Light at the end of the tunnel for Stonehenge road plans

Light at the end of the tunnel for Stonehenge misery?

Highways England has launched its search to find a contractor for the controversial Stonehenge road tunnel.

The two-mile tunnel underneath the World Heritage Site is part of a £1.7 billion scheme to upgrade the A303 between Amesbury and Berwick Down.

The busy A303 passes within 165 metres of Stonehenge, but the proposed changes have been condemned by Unesco’s World Heritage Committee.

It would welcome a longer Stonehenge tunnel to “reduce further the impact on the cultural landscape”. 

Unesco joins a long list of opponents, including environmentalists, local residents, druids, archaeologists and farmers. Members of the Stonehenge Alliance have submitted a 220-page document outlining their objections.

‘Truly shocking’

Kate Fielden, a spokesperson for the alliance, said: “Major road and tunnel engineering will have a truly shocking impact on this site.

“If the plan were to go ahead an entirely new dual carriageway, deep cuttings, and tunnel entrances would be introduced on a massive scale into this country’s premier prehistoric landscape. The expanded road would draw significantly more traffic into the World Heritage Site.”

Highways England argues that the proposed Stonehenge tunnel – which would be a further 50 metres away from the monument – would avoid “intrusion on the view of the setting sun from the stones during the winter solstice”.

Delays on the A303 at Stonehenge

The upgrade also includes eight miles of dual carriageway, a new bypass to the north of Winterbourne Stoke, and junctions with the A345 and A360 either side of the World Heritage Site.

Stonehenge is a notorious bottleneck on the A303 between London and the South West, responsible for severe delays at peak times and during the summer holidays.

Many motorists would welcome the upgrade, but the scheme is unlikely to reach its conclusion earlier than 2026; the contractor procurement process will take 18 months alone.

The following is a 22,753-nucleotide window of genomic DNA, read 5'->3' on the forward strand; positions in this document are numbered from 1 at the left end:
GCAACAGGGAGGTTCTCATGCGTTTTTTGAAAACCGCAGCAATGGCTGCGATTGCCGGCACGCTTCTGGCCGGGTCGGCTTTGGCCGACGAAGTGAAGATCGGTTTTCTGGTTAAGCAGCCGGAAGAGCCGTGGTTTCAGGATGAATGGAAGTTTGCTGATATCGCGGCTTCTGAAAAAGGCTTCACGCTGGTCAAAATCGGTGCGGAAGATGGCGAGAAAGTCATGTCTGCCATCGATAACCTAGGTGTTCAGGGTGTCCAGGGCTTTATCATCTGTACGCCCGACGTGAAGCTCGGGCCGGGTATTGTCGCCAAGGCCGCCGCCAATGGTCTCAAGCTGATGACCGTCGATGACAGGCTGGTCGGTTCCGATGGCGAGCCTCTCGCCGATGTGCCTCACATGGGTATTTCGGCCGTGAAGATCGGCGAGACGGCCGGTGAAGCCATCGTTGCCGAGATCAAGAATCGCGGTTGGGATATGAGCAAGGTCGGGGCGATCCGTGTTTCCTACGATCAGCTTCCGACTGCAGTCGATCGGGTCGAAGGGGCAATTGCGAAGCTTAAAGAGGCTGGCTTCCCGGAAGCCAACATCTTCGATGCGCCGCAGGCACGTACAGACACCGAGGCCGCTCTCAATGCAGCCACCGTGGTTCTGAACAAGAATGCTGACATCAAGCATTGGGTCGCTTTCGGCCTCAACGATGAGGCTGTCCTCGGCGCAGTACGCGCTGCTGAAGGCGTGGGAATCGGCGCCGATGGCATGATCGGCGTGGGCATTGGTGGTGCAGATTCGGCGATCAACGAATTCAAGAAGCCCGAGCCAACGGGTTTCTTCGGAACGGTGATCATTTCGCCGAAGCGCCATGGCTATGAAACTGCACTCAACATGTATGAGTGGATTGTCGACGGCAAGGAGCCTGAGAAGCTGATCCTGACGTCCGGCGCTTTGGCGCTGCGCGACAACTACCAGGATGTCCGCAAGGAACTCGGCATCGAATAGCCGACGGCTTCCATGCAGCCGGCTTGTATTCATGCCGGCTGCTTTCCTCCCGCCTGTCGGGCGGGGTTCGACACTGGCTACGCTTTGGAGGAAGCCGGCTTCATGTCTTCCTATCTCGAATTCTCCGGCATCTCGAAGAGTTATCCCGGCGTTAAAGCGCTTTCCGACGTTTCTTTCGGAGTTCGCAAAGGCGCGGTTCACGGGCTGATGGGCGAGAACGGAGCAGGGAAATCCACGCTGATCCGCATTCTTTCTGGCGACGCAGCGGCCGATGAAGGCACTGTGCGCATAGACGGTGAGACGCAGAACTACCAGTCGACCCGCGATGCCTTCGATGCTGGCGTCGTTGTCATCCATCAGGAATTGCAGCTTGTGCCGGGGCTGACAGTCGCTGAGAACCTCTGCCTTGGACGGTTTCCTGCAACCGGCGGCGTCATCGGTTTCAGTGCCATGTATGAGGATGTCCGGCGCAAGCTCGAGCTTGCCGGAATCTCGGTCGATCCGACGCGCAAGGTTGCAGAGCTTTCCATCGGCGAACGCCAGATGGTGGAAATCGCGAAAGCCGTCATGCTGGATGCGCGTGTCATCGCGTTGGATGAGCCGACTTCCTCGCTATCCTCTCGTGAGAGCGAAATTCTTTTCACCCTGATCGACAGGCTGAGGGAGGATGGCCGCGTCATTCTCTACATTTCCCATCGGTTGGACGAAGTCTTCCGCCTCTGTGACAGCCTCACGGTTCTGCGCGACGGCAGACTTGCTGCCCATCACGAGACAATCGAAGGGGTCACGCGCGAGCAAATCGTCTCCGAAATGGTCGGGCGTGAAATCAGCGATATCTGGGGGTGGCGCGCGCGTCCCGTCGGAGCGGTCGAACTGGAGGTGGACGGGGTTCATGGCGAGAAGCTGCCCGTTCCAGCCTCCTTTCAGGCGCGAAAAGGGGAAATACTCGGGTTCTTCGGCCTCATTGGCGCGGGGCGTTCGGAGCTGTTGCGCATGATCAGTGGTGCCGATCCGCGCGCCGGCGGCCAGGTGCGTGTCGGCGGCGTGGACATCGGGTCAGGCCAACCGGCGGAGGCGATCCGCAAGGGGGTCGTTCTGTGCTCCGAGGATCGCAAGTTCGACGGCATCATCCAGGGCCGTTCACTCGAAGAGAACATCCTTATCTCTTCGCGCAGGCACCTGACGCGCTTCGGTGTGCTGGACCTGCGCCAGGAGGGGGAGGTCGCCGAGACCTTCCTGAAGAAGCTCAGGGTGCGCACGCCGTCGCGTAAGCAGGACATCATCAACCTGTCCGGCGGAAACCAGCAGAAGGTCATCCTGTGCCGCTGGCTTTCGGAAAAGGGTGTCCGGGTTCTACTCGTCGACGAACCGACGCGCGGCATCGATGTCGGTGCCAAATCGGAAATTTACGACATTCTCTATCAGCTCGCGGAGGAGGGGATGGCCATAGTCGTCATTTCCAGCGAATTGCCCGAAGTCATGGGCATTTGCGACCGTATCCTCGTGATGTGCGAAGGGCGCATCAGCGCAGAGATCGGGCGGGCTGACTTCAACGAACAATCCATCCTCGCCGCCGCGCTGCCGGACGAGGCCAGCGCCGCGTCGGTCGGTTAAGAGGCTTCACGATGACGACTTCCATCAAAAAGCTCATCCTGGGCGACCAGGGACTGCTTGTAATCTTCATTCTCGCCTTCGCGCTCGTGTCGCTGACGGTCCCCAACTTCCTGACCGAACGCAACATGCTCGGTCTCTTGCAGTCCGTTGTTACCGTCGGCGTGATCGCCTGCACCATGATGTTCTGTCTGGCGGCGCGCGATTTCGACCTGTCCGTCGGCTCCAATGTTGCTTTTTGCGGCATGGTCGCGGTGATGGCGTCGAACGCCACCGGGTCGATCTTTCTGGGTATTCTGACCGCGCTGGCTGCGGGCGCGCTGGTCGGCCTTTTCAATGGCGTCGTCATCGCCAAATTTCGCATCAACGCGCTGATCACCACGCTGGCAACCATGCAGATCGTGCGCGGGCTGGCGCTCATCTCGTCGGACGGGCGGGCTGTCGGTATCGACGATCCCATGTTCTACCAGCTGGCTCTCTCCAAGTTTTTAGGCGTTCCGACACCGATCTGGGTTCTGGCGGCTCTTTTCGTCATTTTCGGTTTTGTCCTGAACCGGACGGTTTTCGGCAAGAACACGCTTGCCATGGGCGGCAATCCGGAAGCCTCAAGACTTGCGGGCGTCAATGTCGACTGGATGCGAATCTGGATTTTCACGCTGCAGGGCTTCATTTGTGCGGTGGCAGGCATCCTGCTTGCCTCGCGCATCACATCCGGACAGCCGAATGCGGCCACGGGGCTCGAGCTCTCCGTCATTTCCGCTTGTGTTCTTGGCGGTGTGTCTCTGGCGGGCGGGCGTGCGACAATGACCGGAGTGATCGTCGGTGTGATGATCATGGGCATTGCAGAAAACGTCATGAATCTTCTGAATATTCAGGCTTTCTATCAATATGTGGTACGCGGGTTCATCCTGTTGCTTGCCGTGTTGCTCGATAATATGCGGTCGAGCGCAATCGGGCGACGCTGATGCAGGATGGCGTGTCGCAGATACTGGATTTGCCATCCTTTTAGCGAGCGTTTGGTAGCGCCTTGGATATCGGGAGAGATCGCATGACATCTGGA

Highways England hopes to start work on the Stonehenge upgrade in 2021, should be planning consent be granted.

‘Unlock congestion’

Highways England project director Derek Parody said: “We expect this scheme to be of interest to some of the world’s best construction companies, who want to be part of delivering this transformational project – a scheme which will not only unlock congestion along this vital A303 route, conserve and enhance the outstanding universal value of the World Heritage Site but also benefit the local and regional economy by providing skills and job opportunities for businesses large and small.

Stonhenge visitor sign

“This in no way pre-empts the outcome of the ongoing Development Consent Order Examination. While this continues to progress, we need to begin the procurement to put us in a position to be able to start construction on schedule in 2021, providing consent is given.

“The start of the procurement process demonstrates the Government’s continued commitment to this scheme and an expectation that progress on it continues as planned”.”